A classic and vivid overview of the history and culture of St Kilda up to the time of the evacuation in 1930. Includes detailed treatment of the population and families, their homes, shielings, bothies and storehouses, domestic life, pastoral and arable farming, fowling and fishing, customs and beliefs, stories and songs, religion, education and health, and communications. 338pp hardback, including many diagrams and illustrations.
240 x 162 mm 352pp 32 b/w plates ISBN: 978 1 899272 03 7
A vast canon of literature has been produced over the years on St Kilda, most of which has focussed on the resilient people who have lived there, but before now none have focussed on the natural history of the island, nor has such a book been written by a native resident.
In 1697 Martin Martin, a Gaelic-speaking scholar from Skye, travelled to St Kilda to study the island’s flora and fauna and to learn about the now extinct great auk. Much of the information that he gathered during this expedition was relayed to him by the islanders. Naturalists from Martin down to Robert Atkinson in 1938, not only witnessed the people’s way of life but also the wildlife around them, both priceless assets that have recently won for St Kilda dual World Heritage Site status.
A Natural History of St Kilda is a synthesis of what these naturalists and scientists experienced and gives evidence that shows just how important wildlife was to the survival of the islanders. Much of this information has lain for years in little known private diaries, files, reports or obscure scientific journals. John Love puts background and personalities to the names whilst describing the natural features of the islands of St Kilda, creating a fascinating and insightful account which will appeal not only to naturalists, but to all who are fascinated by the St Kilda, by its human history and by islands in general. Its remoteness and inaccessibility are notorious but one need not have set foot on St Kilda to enjoy this book.
ISBN-10: 1841587974 ISBN-13: 978-1841587974
An ideal pocket guide to over 350 plant species found throughout Scotland Packed full of information, Collins Scottish Wild Flowers is the ideal guide for both visitors and residents of Scotland who wish to learn about the fascinating wealth of wild flowers that can be found there. Each species is illustrated in full colour with a comprehensive description, plus the plant's English, Latin and Gaelic names. For ease of use, the plants are grouped together by the type of habitat in which they can be found, including Highlands, Lowlands and Coasts. Habitats are arranged from those most influenced by humans, progressing towards wilder and more remote areas. The book includes a section with up-to-date details about places of interest and the best sites for finding some of the most attractive and special species of wild flowers in Scotland.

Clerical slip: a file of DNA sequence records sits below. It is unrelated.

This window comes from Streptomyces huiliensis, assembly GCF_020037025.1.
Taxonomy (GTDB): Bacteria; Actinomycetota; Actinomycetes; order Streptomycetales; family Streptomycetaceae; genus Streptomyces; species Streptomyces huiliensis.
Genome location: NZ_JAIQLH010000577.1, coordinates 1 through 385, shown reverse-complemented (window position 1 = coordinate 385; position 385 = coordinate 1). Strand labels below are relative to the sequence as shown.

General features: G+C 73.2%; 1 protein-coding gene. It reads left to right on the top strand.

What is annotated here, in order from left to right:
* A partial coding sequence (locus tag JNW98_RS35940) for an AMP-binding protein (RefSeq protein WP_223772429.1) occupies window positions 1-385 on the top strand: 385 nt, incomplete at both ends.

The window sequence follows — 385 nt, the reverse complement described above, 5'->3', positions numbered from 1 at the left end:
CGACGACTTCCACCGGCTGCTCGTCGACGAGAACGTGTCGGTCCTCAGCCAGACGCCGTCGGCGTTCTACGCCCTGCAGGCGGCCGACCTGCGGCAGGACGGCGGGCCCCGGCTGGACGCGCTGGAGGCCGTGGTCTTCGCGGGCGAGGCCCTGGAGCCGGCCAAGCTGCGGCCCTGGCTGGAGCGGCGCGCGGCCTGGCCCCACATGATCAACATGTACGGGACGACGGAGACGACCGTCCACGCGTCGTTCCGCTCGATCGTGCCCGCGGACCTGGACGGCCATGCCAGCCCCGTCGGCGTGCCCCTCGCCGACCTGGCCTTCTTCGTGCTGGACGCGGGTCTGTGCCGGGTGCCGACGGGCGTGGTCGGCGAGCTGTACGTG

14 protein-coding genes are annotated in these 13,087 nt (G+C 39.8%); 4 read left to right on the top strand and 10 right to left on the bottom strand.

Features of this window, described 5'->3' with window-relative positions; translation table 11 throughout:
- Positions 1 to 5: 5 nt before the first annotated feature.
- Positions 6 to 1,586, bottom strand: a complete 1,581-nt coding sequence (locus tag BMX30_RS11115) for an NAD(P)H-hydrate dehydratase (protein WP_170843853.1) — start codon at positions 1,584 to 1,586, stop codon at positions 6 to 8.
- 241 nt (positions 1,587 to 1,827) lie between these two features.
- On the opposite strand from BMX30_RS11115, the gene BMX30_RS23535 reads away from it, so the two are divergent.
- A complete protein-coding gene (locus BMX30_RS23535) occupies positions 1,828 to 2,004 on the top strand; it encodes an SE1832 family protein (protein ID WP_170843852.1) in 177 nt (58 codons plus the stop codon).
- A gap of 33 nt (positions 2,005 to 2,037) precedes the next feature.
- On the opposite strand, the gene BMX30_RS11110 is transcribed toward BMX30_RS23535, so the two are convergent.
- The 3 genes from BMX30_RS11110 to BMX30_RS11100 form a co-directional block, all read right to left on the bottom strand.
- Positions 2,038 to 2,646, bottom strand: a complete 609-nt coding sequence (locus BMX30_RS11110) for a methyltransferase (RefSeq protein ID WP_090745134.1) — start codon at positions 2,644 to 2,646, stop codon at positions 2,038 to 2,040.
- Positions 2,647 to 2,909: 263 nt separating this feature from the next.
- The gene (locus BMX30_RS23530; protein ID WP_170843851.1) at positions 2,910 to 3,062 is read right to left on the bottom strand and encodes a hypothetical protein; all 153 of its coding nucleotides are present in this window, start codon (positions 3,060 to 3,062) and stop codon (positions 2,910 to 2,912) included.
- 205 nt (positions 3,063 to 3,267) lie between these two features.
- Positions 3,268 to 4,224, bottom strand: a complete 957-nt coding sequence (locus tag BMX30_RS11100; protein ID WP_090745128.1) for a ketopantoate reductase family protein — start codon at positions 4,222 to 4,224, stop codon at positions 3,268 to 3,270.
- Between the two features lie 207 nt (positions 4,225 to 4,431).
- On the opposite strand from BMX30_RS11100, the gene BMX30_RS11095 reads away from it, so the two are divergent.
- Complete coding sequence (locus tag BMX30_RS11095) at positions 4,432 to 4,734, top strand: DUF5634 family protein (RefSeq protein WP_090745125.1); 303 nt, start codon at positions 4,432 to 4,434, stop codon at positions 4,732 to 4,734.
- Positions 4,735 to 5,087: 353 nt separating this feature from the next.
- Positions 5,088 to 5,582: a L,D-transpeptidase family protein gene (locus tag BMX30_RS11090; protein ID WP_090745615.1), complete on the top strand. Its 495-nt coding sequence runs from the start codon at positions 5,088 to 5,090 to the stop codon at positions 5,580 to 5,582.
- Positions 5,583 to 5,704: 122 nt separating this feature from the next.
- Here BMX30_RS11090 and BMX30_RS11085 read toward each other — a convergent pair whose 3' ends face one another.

With informative and lively text this colourful booklet which has been written by Paul Kirkland, Director of Butterfly Conservation Scotland, introduces the fascinating life-cycles of butterflies, where you can find them and what we need to do to care for them. It also contains some of the most wonderful butterfly images ever to be published.
This book introduces the flowers and trees that grow in Scotland. Find out, season by season, how to identify common Scottish plants, their habitats, uses, folklore and history. Find out about Scottish plant collectors -- intrepid explorers who had many exciting adventures plant hunting in the far-flung corners of the world. Many of the common plants growing in Scottish gardens today were introduced by them.
Flora Celtica: Plants and People in Scotland documents the continuously evolving relationship between the Scots and their environment from the Stone Age to the present day. Based on a mixture of detailed research and information provided by the public, it explores the remarkable diversity of ways that native plants have been, and continue to be, used in Scotland. The information is presented in clear and accessible format and is laced with quotations, illustrations, case studies and practical tips.
This volume covers the complete spectrum of plant uses, addressing their diverse roles in our diet, healthcare, culture, housing, language, environment, crafts, and much more. It is a book to delight, inspire and inform.
An essential introduction to this hidden kingdom. Discover the variety of plants and animals which live in the 'forests', find out why kelp forests are so important in Scottish waters and how healthy kelp forests help to prevent coastal erosion.
This book is for those who are interested in the natural world and who wish to develop a good knowledge about the original formation of the formidable Scottish terrain. It is accessible and beautifully presented, contains a vast amount of detailed information told in clear, comprehensible language and is enhanced throughout with specially commissioned illustrations, diagrams and photographs.